Tacking a gas bottle in Spain


Back in Australia I have a gas stove and a gas BBQ to which I give very little thought. I know how to change the bottle on the BBQ, although most of the time it is my son, Wayne, who does it. When the big bottle that feeds the house is running out I call Kleenheat, press the buttons on my phone pad and next thing you know is a man in a big truck comes along and makes the exchange.

Here in Spain it’s a whole other story and the source of my latest adventure.

In my apartment the hot water and the stove all run off the same bottle. No problem.

Wake up last week and there is no hot water but the stove still works.

Hmm, guess it means gas is low. I open the cupboard and lift the bottle. Yep, feels light.

I have the number for the butano as my landlady gave me it when I moved in but little did I expect to have to use it in the first week. Quick check of my Spanish vocab and I reckon I can manage to make the phone call – I have the phrase “puede hablas mas despacio” ready to use – it means please speak very slowly.

I make the call and as I suspected the guy does not speak a word of English. I get the message he only delivers to my area on a Wednesday – today is Friday – bugger!

No, he cannot come before, so I’ll just have to wait.

Okay, give me your address he says.

Ooops, more words to come up with but my brain burst into action and I find myself telling him I live at number one, on the 3rd floor in the apartment on the right. That’s how things are numbered in Spain, the floor you live on and whether you are the left or the right side.

I suffer through with cold water showers but fortunately it is 30 degrees at the moment so no real hardship. I just don’t stay in very long!

On Tuesday I realise I shall be at work when the butano comes, so someone will have to pay and let him in. Another halting Spanish phone conversation, this time with Carmen (my landlady), to ask if she can let him in (she lives in the next block). She’d love to but won’t be home tomorrow so suggests I ask my neighbour who apparently does not work.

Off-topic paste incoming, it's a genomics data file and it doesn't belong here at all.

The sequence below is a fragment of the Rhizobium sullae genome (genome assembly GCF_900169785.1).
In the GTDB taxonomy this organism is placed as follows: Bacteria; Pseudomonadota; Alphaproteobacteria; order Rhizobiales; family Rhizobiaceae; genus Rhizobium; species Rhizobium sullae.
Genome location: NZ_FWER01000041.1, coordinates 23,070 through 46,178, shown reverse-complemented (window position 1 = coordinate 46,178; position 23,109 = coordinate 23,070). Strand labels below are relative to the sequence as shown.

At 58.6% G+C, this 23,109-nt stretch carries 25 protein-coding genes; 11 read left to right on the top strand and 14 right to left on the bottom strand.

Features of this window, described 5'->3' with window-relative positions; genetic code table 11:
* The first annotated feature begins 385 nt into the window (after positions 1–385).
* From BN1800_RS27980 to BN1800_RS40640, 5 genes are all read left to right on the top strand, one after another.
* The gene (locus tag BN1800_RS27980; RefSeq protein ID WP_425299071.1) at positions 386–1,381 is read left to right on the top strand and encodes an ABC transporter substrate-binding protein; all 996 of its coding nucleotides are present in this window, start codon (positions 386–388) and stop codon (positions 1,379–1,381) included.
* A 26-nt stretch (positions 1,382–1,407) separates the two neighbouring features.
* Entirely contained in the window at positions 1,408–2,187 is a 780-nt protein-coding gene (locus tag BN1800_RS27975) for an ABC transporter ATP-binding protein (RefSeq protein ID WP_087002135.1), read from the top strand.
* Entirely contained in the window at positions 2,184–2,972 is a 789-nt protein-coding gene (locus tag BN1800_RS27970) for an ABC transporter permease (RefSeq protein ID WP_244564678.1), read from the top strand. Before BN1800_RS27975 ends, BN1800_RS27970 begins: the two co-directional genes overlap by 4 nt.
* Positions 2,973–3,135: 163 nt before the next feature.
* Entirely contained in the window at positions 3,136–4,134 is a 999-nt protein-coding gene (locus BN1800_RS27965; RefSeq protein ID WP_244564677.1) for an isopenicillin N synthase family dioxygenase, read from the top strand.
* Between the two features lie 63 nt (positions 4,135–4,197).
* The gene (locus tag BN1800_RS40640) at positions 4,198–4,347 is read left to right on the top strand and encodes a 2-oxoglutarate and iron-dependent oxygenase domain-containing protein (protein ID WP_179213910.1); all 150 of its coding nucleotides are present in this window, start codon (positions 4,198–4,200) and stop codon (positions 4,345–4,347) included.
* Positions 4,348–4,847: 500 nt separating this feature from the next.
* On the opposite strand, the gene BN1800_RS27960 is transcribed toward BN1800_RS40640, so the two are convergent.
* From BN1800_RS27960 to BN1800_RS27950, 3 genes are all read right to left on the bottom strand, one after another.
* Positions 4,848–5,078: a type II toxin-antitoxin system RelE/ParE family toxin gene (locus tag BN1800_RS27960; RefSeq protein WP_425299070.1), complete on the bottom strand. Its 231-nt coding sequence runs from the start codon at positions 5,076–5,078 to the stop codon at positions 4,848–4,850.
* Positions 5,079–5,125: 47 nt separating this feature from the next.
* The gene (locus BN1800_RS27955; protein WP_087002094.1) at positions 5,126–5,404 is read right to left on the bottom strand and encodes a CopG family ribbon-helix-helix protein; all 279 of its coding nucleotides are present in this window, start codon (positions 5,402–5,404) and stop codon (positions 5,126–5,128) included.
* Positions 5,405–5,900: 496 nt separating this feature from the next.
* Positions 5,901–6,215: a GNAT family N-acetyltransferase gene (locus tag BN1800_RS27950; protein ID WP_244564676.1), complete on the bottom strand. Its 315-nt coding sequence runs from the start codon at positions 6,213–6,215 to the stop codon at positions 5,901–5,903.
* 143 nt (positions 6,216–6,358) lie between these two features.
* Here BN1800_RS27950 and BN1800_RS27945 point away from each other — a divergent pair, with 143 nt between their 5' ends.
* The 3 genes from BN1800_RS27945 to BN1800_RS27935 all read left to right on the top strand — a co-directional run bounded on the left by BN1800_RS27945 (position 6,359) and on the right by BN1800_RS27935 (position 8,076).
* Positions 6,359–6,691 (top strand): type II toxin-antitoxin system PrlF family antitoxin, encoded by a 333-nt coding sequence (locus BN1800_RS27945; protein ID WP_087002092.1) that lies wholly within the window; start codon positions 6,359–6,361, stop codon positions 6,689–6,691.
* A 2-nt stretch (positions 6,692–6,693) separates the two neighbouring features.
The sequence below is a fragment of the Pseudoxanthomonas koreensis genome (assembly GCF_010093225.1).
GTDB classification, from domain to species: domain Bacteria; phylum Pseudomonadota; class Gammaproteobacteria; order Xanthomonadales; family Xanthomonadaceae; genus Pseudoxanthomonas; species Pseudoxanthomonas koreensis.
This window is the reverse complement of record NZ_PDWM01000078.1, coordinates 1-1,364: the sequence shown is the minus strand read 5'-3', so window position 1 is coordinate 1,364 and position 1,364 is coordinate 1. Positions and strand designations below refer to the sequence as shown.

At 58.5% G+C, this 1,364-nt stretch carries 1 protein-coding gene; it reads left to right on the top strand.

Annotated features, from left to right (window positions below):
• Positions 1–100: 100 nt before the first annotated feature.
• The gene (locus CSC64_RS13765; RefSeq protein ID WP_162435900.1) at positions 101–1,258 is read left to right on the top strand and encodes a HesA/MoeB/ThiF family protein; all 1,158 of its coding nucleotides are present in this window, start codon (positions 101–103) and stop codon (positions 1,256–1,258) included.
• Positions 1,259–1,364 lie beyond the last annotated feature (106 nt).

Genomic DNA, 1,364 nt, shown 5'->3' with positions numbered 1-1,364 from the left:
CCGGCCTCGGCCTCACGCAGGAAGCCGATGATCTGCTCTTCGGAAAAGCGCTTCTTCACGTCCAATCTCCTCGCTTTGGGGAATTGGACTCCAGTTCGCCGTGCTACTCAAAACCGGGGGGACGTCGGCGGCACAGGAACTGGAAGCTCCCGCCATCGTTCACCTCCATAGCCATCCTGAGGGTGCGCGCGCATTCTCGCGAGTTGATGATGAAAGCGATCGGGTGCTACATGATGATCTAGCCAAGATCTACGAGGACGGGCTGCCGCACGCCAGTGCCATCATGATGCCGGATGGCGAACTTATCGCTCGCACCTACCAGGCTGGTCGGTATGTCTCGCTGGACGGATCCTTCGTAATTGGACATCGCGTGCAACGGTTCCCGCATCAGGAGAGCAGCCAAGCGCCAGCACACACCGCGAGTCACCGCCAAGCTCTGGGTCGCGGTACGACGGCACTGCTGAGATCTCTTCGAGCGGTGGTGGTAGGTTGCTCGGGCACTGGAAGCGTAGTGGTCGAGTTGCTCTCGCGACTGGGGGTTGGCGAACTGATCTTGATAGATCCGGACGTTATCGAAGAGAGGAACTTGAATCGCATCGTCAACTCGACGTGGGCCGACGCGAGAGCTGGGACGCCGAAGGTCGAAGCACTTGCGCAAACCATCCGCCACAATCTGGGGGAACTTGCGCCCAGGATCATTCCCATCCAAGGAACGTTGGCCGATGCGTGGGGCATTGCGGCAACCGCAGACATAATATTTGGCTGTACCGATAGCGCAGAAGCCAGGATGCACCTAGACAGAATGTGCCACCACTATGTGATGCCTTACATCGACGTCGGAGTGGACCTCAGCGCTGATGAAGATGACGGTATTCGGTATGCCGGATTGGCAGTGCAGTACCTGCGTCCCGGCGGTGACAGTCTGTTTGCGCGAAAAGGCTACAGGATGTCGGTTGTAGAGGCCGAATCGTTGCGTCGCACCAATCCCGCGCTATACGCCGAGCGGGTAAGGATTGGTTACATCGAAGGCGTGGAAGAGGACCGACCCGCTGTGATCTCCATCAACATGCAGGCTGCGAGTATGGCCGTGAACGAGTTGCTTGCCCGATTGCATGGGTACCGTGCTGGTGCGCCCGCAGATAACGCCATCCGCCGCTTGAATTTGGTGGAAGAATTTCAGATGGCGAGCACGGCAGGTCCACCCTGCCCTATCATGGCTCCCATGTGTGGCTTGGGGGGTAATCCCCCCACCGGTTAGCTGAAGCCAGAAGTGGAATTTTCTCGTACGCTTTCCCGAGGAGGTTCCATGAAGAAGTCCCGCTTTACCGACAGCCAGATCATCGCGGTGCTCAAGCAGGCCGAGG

This time a face to face conversation and yes, Carmen will be delighted to help me – yep, her name is Carmen too, lots of them here. Her husband, a little grey haired gentleman of about 65, comes across to introduce himself, we smile and shake hands.

He then proceeds to gabble to me in rapid Spanish of which I understand not a word. I think he was welcoming me to the neighbourhood. I nod, smile and wave a E20 note which they both nod at so it must be enough money. Phew!

The gas bottle that counfounded me.
The gas bottle that confounded me.

I arrive home Wednesday night and lo and behold there is the much anticipated, bright orange gas bottle at my front door.

I bring it inside looking forward to a nice warm shower. As I open the cupboard to swap the bottles over I realise, to my great dismay, that I have no idea how to change it!

A strange mechanism I have never seen before sits atop the bottle and manages to totally confound me despite my best efforts.

It’s too late to bang on Carmen’s door so another cold shower.

Thursday morning I have a 9 am class but as soon as that’s over I scamper home, as fast as my little legs will carry me, and across to Carmen’s apartment.

I smile, say Hola! followed by “Como butano” and some gesturing (because I don’t know the word for change). She’s gets the message.

Carmen grins and comes across to demonstrate how simple it is. The mechanism is sort of spring loaded, you pull a certain bit and the whole thing pops up and off. To install the new bottle you just push it down and it clamps itself tight.

Of course I receive a running dialogue of instruction in Spanish, but fortunately I’m keeping a close eye so I managed to see how it’s done. So simple and much easier than having to get out the spanner like we do at home.

As the saying goes ‘”you learn something every day” and that’s certainly true for me at the moment.

Michelle

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